Despite the importance and interconnections of the East Asian and Indian monsoons, few marine-based studies have compared the past monsoonal variations of the two subsystems. Previous ODP studies have focused on the Arabian Sea monsoon (Prell, Niitsuma, et al., 1991; Prell et al., 1992, and references within) and on the Sulu Sea to the south of the South China Sea. Many of the East Asian and South China Sea paleomonsoon studies have used traditional and long piston cores to focus on the late Quaternary climate changes. During the Last Glacial Maximum, sea-level lowering greatly altered the configuration and area of the western Pacific marginal seas. The three major shelf areas that emerged during the LGM (East China Sea Shelf, Sunda Shelf [the Great Asian Bank], and Sahul Shelf [the Great Australian Bank]) amount to 3,900,000 km2, which is comparable in size to the Indian subcontinent. The SCS lost half of its surface area (>52%) as a result of shelf exposure, which changed its configuration into a semi-isolated basin (Wang et al., 1997). Moreover, the most extensive shelf area of the SCS is located in the modern Western Pacific Warm Pool bounded by the 28°C surface isotherm. The reduction in size must have profoundly influenced the thermodynamic role played by the Global Warm Pool.

The central portion of the SCS experienced a considerable decline in the sea-surface temperature (SST) during the LGM. Large decreases in the winter SST in the western Pacific marginal seas and especially in the SCS (Wang and Wang, 1990; Miao et al., 1994; Wang et al., 1995; Chen et al., 1999) are interpreted to indicate that the winter monsoon strengthened, the polar front shifted southward, and the Kuroshio Current migrated eastward. Together with the negligible changes in the summer SST, the South China Sea experienced a much higher SST seasonality during the LGM (Wang et al., 1999). An important consequence of the glacial conditions in the SCS region is the intensified aridity in China. The summer monsoon is the main source of water vapor for rainfall in East China (Chen et al., 1991), and changes in shelf emergence, SST decline, and land-sea heating patterns must have led to a reduction of vapor transport to southern Asia. A rough calculation suggests that the reduction in evaporation from the SCS during the LGM could correspond to one-eighth to one-fourth of the annual precipitation in all of China (Wang et al., 1997). The glacial reduction in water vapor transport helps to explain the intensification of aridity in the China hinterland as evidenced by the extensive distribution of loess deposits. Moreover, the glacial increase of seasonality in the marginal seas may help resolve the tropical paleoclimate enigma in the Pacific; that is, the discrepancy between marine and terrestrial indicators of paleotemperature during the LGM (Stuijts et al., 1988; Anderson and Webb, 1994).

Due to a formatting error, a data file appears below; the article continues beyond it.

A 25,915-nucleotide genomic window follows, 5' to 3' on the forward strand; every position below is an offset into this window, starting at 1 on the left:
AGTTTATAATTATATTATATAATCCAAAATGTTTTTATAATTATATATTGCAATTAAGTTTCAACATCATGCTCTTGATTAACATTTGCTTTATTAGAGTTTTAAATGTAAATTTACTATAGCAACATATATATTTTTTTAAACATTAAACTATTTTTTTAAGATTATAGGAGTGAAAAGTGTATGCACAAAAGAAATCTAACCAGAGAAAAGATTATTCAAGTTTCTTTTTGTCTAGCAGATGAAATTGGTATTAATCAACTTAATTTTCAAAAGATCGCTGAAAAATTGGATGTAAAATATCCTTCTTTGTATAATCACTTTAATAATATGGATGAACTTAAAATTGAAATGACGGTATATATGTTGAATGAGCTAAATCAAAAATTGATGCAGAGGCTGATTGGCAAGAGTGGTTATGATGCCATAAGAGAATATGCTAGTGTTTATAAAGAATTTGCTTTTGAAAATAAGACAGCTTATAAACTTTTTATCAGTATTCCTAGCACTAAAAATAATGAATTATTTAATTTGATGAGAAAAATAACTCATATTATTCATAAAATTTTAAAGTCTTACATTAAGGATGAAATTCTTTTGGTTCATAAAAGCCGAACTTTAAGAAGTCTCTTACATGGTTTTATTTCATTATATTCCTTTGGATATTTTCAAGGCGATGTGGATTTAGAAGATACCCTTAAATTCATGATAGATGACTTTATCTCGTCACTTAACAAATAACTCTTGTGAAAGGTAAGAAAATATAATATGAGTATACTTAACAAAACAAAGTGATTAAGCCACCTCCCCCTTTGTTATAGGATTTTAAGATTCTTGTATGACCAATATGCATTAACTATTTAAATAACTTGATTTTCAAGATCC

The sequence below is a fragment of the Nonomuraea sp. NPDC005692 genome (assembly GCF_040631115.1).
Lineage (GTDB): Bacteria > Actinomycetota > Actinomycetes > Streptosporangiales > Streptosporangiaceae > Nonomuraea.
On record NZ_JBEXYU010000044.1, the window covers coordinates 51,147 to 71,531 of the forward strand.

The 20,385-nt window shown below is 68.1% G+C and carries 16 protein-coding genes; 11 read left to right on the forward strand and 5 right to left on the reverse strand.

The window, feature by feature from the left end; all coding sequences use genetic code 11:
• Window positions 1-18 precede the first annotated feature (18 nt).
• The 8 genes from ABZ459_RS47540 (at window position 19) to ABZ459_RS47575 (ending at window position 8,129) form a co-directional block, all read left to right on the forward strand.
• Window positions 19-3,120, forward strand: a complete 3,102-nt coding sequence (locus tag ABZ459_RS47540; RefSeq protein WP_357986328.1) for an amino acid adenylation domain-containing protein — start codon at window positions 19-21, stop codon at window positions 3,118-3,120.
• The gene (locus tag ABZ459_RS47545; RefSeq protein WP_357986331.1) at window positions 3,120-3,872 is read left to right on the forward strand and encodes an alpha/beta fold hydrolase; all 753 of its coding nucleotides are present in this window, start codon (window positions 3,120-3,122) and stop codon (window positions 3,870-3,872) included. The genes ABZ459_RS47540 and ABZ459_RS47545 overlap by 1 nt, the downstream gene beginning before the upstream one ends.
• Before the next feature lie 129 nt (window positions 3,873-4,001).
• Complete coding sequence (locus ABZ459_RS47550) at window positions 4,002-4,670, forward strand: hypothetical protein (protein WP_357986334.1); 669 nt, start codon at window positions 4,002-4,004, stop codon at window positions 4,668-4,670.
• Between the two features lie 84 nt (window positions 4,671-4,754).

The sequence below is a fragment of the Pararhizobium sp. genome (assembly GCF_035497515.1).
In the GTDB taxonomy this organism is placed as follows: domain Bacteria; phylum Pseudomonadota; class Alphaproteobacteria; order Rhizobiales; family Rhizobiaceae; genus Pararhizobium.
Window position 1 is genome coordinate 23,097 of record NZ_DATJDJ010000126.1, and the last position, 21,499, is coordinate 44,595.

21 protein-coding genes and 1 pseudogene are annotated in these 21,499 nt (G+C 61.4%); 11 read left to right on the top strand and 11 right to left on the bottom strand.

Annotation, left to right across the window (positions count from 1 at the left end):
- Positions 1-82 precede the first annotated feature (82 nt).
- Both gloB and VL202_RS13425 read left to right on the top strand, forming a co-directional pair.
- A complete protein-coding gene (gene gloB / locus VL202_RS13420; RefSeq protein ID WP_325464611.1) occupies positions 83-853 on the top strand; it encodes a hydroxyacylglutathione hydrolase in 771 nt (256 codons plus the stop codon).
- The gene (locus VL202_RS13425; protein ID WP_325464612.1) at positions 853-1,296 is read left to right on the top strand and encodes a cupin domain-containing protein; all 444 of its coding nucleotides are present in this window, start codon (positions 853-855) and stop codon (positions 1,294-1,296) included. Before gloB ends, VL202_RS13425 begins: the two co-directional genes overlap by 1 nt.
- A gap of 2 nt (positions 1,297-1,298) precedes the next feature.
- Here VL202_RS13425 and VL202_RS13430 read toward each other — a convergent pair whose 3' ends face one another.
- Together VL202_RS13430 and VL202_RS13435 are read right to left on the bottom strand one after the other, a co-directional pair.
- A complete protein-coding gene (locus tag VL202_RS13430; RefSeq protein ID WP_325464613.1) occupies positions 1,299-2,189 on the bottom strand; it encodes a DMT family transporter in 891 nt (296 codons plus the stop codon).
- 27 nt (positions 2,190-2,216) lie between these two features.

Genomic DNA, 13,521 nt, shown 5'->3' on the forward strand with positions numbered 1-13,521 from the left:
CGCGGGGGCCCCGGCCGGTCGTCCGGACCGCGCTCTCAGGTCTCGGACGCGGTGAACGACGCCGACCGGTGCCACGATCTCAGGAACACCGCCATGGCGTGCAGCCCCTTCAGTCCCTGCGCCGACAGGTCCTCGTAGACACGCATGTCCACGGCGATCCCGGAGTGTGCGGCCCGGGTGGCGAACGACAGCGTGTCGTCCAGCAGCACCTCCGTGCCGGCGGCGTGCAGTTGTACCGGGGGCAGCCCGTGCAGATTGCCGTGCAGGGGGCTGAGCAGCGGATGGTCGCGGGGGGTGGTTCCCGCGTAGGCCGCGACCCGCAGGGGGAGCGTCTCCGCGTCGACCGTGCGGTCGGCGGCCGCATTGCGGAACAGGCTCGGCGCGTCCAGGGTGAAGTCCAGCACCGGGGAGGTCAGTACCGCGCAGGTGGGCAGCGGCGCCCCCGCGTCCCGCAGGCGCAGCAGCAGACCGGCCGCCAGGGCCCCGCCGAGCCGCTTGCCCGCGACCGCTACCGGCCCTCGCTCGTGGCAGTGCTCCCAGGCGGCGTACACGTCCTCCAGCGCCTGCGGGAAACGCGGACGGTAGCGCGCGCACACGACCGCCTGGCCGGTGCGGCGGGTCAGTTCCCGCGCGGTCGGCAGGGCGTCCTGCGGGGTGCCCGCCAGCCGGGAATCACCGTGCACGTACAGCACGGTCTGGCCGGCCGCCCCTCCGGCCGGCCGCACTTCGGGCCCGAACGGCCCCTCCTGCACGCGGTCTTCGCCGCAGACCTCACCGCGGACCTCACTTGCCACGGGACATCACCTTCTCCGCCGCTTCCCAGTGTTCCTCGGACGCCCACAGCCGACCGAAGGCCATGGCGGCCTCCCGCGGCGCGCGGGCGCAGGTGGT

Studies of the late Quaternary have demonstrated the great potential of the SCS's hemipelagic sediments to provide high-resolution paleoenvironment records. A core from the northern SCS (SONNE95-17940) reveals a highly detailed transition from glacial to Holocene conditions (Fig. 7; Wang et al., 1999). The LGM and isotope Stage 3 are characterized by low fluvial clay content (50%-60%) and high modal grain size (10-25 µm), whereas the Holocene is marked by high clay content (>70%) and low modal grain size (<6.3 µm). These data are interpreted to indicate a strong winter monsoon and weak summer monsoon precipitation during the glacial regime and a strong summer monsoon and weakened winter monsoon during the Holocene regime. However, with lowered sea level during glacials, a large subareal sediment source is exposed in the shelf of the East China Sea. Deflation and transport of these sediments to the South China Sea during glacials is another possible explanation for the coarser particle sizes. The delta18O data from the mixed-layer planktonic foraminifer Globigerinoides ruber reveal numerous short-term light delta18O events superimposed on the main pattern of glacial-postglacial change (Fig. 7). These events appear to reflect increases in summer monsoon intensity (i.e., reduced sea-surface salinity together with increased input of fluvial clay and decreased modal grain size). The increases in summer monsoon intensity can be correlated with Dansgaard-Oeschger Events 1-10 in the GISP2 ice core (Fig. 7). Also observed in this SCS core are four periods of relatively heavy delta18O associated with low fluvial clay content and larger grain size (i.e., reduced summer monsoon rainfall and increased winter monsoon wind, which correlate with the Heinrich Events 1-4 (Fig. 7). The early Holocene/Preboreal summer monsoon maximum revealed by a broad delta18O minimum and fluvial clay maximum has also been reported from the Arabian Sea (Prell, 1984b; Sorocko et al., 1993). The 8.2-ka cooling event recorded in the GISP2 ice core appears to coincide with a large increase in delta18O and, hence, a decrease in summer monsoon precipitation in the SCS. Similar rapid events in the Bay of Bengal and Andaman Sea have been related to North Atlantic climate change (Colin et al., 1998). The Leg 184 cores, along with the recent cores from the joint German-Chinese Monitor Monsoon expedition (Sarnthein et al., 1994), and the 1997 IMAGES III Cruise for the first time provide systematic and high-quality material for studying the long-term evolution and variability of the monsoonal South China Sea.

Scientific Objectives

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